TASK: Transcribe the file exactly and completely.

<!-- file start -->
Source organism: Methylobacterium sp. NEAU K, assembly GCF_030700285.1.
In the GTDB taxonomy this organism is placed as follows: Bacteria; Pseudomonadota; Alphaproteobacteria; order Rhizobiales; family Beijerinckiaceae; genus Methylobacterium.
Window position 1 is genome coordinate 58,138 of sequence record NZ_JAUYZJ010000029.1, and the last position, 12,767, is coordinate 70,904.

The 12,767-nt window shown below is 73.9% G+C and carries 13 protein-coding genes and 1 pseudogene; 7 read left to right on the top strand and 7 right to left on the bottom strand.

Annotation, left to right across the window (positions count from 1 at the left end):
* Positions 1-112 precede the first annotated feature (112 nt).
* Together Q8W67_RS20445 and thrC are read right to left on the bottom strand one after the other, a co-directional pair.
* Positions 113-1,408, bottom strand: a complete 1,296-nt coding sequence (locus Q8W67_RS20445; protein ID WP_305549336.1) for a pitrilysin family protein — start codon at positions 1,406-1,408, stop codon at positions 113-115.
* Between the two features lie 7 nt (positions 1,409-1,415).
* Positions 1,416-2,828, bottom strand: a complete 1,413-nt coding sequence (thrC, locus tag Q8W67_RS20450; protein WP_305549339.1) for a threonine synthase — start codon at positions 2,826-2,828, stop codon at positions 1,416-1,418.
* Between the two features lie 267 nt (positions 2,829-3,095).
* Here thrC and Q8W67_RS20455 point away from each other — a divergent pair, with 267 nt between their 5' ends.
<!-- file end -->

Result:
Source organism: Methylobacterium sp. NEAU K, assembly GCF_030700285.1.
In the GTDB taxonomy this organism is placed as follows: Bacteria; Pseudomonadota; Alphaproteobacteria; order Rhizobiales; family Beijerinckiaceae; genus Methylobacterium.
Window position 1 is genome coordinate 58,138 of sequence record NZ_JAUYZJ010000029.1, and the last position, 12,767, is coordinate 70,904.

The 12,767-nt window shown below is 73.9% G+C and carries 13 protein-coding genes and 1 pseudogene; 7 read left to right on the top strand and 7 right to left on the bottom strand.

Annotation, left to right across the window (positions count from 1 at the left end):
* Positions 1-112 precede the first annotated feature (112 nt).
* Together Q8W67_RS20445 and thrC are read right to left on the bottom strand one after the other, a co-directional pair.
* Positions 113-1,408, bottom strand: a complete 1,296-nt coding sequence (locus Q8W67_RS20445; protein ID WP_305549336.1) for a pitrilysin family protein — start codon at positions 1,406-1,408, stop codon at positions 113-115.
* Between the two features lie 7 nt (positions 1,409-1,415).
* Positions 1,416-2,828, bottom strand: a complete 1,413-nt coding sequence (thrC, locus tag Q8W67_RS20450; protein WP_305549339.1) for a threonine synthase — start codon at positions 2,826-2,828, stop codon at positions 1,416-1,418.
* Between the two features lie 267 nt (positions 2,829-3,095).
* Here thrC and Q8W67_RS20455 point away from each other — a divergent pair, with 267 nt between their 5' ends.